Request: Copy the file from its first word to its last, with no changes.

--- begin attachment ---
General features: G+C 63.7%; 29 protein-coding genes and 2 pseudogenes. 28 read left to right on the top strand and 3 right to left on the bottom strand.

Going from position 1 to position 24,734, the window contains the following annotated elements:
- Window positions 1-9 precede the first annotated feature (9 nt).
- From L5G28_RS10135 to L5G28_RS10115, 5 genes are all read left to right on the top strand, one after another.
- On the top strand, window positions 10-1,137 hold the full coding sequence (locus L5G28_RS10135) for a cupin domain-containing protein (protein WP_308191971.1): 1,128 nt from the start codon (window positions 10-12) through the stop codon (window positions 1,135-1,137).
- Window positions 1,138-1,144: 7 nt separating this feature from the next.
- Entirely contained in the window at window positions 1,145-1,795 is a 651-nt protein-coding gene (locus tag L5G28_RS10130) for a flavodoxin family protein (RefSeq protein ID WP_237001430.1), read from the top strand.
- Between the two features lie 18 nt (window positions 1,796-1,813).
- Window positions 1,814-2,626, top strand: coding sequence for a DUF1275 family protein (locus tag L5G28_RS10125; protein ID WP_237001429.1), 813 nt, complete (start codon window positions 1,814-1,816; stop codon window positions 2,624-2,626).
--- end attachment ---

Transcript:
General features: G+C 63.7%; 29 protein-coding genes and 2 pseudogenes. 28 read left to right on the top strand and 3 right to left on the bottom strand.

Going from position 1 to position 24,734, the window contains the following annotated elements:
- Window positions 1-9 precede the first annotated feature (9 nt).
- From L5G28_RS10135 to L5G28_RS10115, 5 genes are all read left to right on the top strand, one after another.
- On the top strand, window positions 10-1,137 hold the full coding sequence (locus L5G28_RS10135) for a cupin domain-containing protein (protein WP_308191971.1): 1,128 nt from the start codon (window positions 10-12) through the stop codon (window positions 1,135-1,137).
- Window positions 1,138-1,144: 7 nt separating this feature from the next.
- Entirely contained in the window at window positions 1,145-1,795 is a 651-nt protein-coding gene (locus tag L5G28_RS10130) for a flavodoxin family protein (RefSeq protein ID WP_237001430.1), read from the top strand.
- Between the two features lie 18 nt (window positions 1,796-1,813).
- Window positions 1,814-2,626, top strand: coding sequence for a DUF1275 family protein (locus tag L5G28_RS10125; protein ID WP_237001429.1), 813 nt, complete (start codon window positions 1,814-1,816; stop codon window positions 2,624-2,626).